DOJ awards more than $2.5 million to Western Washington non-profits who assist survivors of human trafficking
A Seattle area man with a prior history of promoting prostitution was convicted on March 6, 2019, in U.S. District Court in Seattle of five federal felonies including sex trafficking of a minor, announced U.S. Attorney Brian T. Moran. The jury deliberated less than three hours following an eight-day trial before convicting 32-year-old AUBREY TAYLOR, also known as “Uno,” of all counts. During the trial multiple victims testified about how Taylor used threats, violence, sexual assault, and manipulation to control them and force them to engage in commercial sex acts in cities in Washington, Idaho, and Nevada and then give him the money they earned. TAYLOR faces a mandatory minimum 15 years in prison when sentenced by U.S. District Judge Robert S. Lasnik on May 21, 2019.
According to records filed in the case and testimony at trial, TAYLOR forced one young victim into prostitution on a trip to Wenatchee in October 2014 when she was 17 years old. Three other victims testified about how TAYLOR controlled them with mental and physical abuse or promises of love and a better life. The women were transported to as far away as Las Vegas to engage in commercial sex acts. One victim was controlled by rationing doses of heroin–using her addiction to keep her working as a prostitute. Other victims were instructed to get tattoos of TAYLOR’s name and nicknames as a form of branding and to demonstrate TAYLOR’s control over them.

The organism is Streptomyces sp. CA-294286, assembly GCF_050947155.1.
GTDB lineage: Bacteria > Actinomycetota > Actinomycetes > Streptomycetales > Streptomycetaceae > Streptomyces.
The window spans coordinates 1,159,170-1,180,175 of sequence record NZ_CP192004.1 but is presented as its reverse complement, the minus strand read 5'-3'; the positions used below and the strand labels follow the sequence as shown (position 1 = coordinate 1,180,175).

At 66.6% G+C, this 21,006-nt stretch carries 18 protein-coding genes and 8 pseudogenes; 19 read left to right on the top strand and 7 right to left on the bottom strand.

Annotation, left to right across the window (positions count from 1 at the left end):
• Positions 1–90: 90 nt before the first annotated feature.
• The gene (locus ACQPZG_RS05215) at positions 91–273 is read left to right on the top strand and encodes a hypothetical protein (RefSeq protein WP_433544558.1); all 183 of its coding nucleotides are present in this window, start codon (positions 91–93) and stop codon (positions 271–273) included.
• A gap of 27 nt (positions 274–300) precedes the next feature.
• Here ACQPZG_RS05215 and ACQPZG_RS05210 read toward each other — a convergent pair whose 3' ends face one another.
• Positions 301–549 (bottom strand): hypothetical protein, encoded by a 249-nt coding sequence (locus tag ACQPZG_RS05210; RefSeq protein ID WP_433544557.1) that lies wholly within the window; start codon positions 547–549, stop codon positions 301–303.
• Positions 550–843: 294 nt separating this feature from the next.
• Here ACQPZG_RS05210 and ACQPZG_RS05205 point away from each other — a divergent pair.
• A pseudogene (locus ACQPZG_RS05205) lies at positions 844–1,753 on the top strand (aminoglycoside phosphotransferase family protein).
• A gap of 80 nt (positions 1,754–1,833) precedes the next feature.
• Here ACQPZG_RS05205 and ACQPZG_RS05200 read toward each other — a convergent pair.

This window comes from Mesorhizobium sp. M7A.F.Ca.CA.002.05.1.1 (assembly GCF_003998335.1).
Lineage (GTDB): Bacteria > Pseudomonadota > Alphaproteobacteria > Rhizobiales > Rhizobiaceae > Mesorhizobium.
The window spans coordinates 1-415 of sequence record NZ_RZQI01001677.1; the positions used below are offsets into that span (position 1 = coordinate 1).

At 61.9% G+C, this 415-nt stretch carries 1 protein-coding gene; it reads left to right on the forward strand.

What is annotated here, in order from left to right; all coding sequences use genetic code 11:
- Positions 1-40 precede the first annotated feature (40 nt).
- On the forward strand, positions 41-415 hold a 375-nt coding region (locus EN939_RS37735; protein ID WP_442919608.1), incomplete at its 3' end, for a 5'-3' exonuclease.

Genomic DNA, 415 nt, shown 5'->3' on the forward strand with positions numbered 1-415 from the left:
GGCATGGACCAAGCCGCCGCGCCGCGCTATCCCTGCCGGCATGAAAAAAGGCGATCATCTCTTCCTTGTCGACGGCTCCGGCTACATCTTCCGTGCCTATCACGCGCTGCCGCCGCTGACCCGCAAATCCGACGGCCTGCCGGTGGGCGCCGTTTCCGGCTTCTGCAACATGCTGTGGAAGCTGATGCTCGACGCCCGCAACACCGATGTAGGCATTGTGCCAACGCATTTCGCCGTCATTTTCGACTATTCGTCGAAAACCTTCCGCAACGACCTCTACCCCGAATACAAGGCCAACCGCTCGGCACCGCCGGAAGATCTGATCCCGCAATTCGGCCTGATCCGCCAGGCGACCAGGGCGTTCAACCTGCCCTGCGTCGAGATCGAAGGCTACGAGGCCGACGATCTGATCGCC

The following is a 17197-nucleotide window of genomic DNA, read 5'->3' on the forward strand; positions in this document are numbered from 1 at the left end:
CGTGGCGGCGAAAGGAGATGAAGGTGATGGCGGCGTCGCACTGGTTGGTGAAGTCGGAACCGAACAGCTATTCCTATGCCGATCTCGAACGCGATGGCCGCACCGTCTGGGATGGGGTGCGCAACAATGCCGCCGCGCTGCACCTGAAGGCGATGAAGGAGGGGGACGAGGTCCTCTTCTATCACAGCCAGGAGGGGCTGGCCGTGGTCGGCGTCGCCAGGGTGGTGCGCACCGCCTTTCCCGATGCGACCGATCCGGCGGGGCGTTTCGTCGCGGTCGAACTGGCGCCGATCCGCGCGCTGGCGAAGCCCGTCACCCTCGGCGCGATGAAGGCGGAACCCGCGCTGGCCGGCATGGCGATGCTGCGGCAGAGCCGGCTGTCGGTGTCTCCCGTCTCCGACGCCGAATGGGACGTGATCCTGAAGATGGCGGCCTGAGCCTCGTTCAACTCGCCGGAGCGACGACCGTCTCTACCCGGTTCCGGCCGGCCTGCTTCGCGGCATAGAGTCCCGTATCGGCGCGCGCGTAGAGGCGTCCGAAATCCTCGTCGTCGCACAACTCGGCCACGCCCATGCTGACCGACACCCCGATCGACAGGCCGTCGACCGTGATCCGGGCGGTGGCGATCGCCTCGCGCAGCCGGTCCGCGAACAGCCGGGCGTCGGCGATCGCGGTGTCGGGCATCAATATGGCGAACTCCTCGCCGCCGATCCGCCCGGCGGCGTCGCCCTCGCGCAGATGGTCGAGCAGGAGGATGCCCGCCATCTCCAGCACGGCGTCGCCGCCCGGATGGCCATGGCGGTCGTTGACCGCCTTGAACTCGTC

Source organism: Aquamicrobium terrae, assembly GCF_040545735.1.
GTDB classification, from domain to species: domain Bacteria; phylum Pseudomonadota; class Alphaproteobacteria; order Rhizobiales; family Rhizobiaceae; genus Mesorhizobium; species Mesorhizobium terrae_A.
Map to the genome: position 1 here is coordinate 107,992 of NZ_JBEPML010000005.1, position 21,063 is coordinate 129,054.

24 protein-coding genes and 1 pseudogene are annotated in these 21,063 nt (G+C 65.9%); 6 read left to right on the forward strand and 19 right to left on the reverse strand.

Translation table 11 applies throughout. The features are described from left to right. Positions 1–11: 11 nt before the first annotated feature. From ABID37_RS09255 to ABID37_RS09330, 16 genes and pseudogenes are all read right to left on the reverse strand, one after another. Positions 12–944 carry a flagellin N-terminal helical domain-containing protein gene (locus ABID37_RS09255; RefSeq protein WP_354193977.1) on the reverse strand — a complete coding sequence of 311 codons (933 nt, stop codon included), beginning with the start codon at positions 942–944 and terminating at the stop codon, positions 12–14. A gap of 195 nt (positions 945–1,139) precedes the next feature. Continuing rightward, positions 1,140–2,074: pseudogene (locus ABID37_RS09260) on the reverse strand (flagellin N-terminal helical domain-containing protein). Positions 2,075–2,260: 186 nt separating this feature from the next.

The victims under TAYLOR’s control were violently assaulted by him on multiple occasions. When law enforcement or medical professionals tried to get the victims to cooperate with law enforcement, they expressed fear of TAYLOR. Text messages seized in the case reveal TAYLOR’s attempts to recruit numerous additional women and his use of threats and violence.
“He is a sex trafficker and a predator,” Assistant United States Attorney Kate Crisham said in closing arguments. “He sold his victims a dream of a bright future…but what they got instead was a nightmare.”
“I commend the dedicated law enforcement officers and trial team who worked diligently to investigate and prosecute these crimes,” said U.S. Attorney Brian T. Moran. “And I want to recognize the strength and courage of the victims who came to court and described their darkest moments to the jury in order to hold this defendant accountable.”
The case was investigated by the FBI, the City of Kent Police Department, the City of Auburn Police Department, the Bellingham Police Department, the Wenatchee Police Department, and the Snohomish County Sheriff’s Office. The case was prosecuted by Assistant United States Attorneys Kate Crisham and Rebecca Cohen.
Press contact for the U.S. Attorney’s Office is Public Affairs Officer Emily Langlie at (206) 553-4110 or Emily.Langlie@usdoj.gov.